An open letter to all the individual health insurance carriers we work with in Colorado:
Health insurance is expensive. And it only gets more so as time goes by. People don’t like this. And while every sector of the health care industry needs to be working to cut costs, health insurance carriers need to be working twice as hard at this as everybody else. It doesn’t work anymore to say that we can’t bring down health insurance costs until health care costs come down too. The health insurance industry needs to look at ways to lower costs regardless of what the rest of the health care world is doing. The survival of the private health insurance industry is at stake, and business as usual isn’t going to cut it.
So I have a question for you. How much money are you spending on postage, printing, and paper? This may seem like a mundane issue. It’s more along the lines of keeping your tires inflated than giving up the corporate jet. But I’m curious anyway. We’ve been selling health insurance in Colorado for nearly seven years, and we’ve seen a lot of technology advancements in that time. When we started, all health insurance applications were done on paper. We then faxed or mailed the originals to the underwriting departments at each company. These days, just about every individual health insurance carrier has an online application. All of the carriers that we work with have broker websites where we can log in and see the status of applications, current premiums for each client, renewal premiums, etc; we’ve been able to make our office pretty much paperless.
But although we rarely use our printer, our shredder gets plenty of use. On any given day, we receive somewhere between five and thirty separate envelopes from health insurance companies. The letters are to notify us when clients are approved, declined, behind on premium payments, or canceling a policy. A few health insurance companies have started sending lists of client data on a single page or two, in one envelope. But that is the exception to the rule. Most of the health insurance companies we work with still send us separate letters for each client. Obviously they have to send separate letters in their correspondence directly with the insureds (although I’m sure there are plenty of insureds out there who would love to get all their correspondence by email – just a thought). But why do we need to be getting a stack of 20 letters notifying us that 20 clients have been approved or need to pay their premiums? Especially when we already know the information in the letters because we visit the agent websites every day. Even on the low end of what we get each day, ten letters means $4.20 in postage plus whatever the paper and printing cost. Every day. And we’re just one agency.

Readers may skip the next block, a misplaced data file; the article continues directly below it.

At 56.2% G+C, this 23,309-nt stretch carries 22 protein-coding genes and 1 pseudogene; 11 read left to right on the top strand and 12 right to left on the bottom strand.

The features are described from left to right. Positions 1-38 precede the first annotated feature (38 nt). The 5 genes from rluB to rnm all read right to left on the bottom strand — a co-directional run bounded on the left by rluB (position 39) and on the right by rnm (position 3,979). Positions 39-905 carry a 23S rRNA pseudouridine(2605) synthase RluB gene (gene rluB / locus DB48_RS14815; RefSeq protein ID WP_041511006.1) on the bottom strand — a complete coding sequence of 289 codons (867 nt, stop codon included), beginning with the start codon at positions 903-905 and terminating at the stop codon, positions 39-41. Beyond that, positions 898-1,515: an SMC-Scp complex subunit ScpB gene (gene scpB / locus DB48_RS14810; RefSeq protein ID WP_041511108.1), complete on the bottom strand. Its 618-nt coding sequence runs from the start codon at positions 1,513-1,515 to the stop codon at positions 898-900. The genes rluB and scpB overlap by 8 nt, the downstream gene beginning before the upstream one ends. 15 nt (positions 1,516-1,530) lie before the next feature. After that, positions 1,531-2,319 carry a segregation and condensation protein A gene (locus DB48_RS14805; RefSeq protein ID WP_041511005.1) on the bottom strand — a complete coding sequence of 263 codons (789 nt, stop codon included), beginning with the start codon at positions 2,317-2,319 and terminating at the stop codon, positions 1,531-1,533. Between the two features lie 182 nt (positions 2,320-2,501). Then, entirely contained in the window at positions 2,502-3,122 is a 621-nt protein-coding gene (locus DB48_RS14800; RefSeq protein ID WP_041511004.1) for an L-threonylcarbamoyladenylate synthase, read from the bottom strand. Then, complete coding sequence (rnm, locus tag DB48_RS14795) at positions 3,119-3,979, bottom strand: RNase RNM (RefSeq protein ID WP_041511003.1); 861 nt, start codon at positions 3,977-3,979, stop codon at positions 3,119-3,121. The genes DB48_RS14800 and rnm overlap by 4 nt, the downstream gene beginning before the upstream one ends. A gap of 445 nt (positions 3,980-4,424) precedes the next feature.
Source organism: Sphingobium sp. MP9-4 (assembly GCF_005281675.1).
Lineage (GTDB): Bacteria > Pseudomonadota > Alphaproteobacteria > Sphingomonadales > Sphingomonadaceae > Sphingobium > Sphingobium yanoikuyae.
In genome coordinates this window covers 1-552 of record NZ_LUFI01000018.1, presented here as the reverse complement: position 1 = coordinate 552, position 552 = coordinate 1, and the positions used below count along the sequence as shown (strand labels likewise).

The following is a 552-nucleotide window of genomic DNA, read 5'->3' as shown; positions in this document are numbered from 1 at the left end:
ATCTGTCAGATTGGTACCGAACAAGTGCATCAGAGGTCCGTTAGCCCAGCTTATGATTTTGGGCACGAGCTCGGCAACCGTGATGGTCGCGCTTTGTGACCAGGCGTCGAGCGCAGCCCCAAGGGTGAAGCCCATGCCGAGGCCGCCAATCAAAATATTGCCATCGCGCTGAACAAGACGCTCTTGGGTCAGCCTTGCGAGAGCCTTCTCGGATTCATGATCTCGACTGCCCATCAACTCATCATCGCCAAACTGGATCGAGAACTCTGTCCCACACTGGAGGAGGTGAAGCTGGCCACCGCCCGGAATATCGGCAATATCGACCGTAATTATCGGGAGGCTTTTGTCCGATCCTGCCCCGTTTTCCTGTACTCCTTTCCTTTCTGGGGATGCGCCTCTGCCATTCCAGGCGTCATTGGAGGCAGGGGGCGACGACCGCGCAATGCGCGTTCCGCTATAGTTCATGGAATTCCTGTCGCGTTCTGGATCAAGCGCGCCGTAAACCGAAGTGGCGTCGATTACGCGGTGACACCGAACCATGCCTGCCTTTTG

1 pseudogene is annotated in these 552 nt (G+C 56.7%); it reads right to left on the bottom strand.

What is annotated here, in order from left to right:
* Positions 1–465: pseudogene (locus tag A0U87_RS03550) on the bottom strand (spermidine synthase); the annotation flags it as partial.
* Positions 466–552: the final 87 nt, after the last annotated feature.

Talk of enhancing efficiency and making use of electronic information technology are all over the place right now in the health care sector. Health insurance companies have absolutely come a long way from the days when everything was done on paper and applications routinely took weeks to underwrite. But the amount of mail that we receive every day (all of which is redundant for agents who stay on top of the electronic communications from the health insurance companies) is astounding. In addition to being cheaper and more eco-friendly, electronic communication of data is much more efficient – we find out immediately when an underwriting or administrative action has been taken, rather than waiting two or three days to get a letter in the mail.
I realize that not all health insurance agents utilize the internet the way we do. They may appreciate the paper communications, although the volume of mail (and the cost of postage) could be dramatically reduced if health insurance companies sent out lists rather than separate letters regarding each individual client.
So if there are any health insurance carriers out there looking for ways to cut costs, I highly recommend that you review how you’re communicating with your agents and how much you’re spending on postage and paper. Keeping agents informed about what is going on with their clients is essential. But it doesn’t require stacks of paper mail every day. Most of you have already made the information available to brokers online. Now it’s time to phase out the multiple letters you send to us and all of your other agents every day. Just make sure that the money you save goes directly towards keeping health insurance premiums in check. Your agents and your insureds will thank you.